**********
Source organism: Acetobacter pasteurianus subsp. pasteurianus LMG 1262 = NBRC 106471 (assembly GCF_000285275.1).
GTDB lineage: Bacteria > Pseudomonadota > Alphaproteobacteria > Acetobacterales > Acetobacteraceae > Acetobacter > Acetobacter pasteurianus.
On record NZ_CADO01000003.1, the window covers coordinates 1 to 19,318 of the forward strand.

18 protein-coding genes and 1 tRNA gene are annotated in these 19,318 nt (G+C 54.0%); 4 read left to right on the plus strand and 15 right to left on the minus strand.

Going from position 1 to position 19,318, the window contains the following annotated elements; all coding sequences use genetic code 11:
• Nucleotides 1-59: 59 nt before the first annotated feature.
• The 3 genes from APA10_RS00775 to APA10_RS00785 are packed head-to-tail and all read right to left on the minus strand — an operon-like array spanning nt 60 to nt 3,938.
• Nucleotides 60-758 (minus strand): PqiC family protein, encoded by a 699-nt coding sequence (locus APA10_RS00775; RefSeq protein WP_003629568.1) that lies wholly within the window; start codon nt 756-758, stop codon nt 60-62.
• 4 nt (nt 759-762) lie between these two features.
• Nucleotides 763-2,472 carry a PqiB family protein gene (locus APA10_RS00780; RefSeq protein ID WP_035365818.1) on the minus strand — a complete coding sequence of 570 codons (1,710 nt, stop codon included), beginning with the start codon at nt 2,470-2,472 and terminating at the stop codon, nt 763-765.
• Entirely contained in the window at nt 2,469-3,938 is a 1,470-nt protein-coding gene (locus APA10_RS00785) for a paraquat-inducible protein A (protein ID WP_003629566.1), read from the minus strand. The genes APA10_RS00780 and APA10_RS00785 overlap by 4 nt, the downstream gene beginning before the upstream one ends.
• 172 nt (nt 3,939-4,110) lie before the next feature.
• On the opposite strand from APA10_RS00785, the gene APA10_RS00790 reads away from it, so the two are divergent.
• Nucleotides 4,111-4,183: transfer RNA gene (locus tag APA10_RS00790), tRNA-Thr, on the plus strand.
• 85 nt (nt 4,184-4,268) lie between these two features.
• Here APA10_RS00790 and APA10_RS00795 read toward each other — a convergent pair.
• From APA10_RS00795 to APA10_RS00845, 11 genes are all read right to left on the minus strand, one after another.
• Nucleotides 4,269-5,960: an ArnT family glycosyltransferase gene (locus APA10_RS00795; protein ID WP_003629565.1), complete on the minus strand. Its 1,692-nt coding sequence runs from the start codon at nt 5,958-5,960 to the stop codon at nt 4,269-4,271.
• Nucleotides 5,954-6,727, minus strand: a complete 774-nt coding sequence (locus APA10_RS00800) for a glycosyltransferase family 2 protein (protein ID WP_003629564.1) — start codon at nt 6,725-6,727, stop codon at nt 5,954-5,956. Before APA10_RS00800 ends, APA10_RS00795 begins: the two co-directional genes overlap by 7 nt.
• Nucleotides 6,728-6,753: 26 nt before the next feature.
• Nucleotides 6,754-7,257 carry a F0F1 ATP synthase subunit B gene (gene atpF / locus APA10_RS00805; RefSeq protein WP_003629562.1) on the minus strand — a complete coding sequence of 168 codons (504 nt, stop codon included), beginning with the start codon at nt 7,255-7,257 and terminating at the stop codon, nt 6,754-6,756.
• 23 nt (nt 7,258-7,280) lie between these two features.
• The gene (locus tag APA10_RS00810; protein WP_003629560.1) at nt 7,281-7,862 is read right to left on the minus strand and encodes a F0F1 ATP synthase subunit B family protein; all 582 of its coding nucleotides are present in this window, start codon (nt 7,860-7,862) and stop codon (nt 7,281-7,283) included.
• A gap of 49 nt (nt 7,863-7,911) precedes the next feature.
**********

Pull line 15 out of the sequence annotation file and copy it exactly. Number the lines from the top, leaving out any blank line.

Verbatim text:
• 85 nt (nt 4,184-4,268) lie between these two features.